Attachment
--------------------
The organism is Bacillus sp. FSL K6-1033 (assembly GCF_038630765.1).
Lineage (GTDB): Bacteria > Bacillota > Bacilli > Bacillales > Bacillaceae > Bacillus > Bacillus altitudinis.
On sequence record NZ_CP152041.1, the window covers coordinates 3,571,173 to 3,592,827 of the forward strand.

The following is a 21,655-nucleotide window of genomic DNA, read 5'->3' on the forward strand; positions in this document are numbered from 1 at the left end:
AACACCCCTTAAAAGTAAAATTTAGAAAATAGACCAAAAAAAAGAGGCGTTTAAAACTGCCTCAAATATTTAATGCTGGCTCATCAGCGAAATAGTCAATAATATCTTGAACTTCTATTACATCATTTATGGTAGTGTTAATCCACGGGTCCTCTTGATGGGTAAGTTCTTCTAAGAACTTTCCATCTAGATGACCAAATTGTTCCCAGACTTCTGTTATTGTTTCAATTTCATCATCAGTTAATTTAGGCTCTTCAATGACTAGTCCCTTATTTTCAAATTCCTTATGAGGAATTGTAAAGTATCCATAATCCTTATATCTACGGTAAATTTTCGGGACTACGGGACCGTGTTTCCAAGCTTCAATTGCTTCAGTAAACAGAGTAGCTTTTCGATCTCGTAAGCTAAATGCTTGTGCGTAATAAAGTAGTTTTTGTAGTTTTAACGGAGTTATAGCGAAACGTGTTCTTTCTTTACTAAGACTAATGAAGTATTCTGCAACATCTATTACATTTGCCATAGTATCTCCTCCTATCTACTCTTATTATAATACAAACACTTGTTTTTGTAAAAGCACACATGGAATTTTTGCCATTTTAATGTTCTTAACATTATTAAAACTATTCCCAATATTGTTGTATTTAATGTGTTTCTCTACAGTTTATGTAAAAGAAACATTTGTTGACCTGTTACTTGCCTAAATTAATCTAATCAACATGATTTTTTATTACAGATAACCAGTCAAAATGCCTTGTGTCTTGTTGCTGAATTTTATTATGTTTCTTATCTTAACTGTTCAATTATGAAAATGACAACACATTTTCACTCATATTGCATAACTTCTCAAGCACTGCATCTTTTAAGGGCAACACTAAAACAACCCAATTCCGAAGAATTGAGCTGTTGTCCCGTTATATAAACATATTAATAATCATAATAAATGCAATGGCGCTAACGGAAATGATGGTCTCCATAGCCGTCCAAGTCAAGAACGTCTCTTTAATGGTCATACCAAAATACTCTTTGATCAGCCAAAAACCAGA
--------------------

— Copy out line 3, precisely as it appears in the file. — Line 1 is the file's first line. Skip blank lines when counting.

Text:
On sequence record NZ_CP152041.1, the window covers coordinates 3,571,173 to 3,592,827 of the forward strand.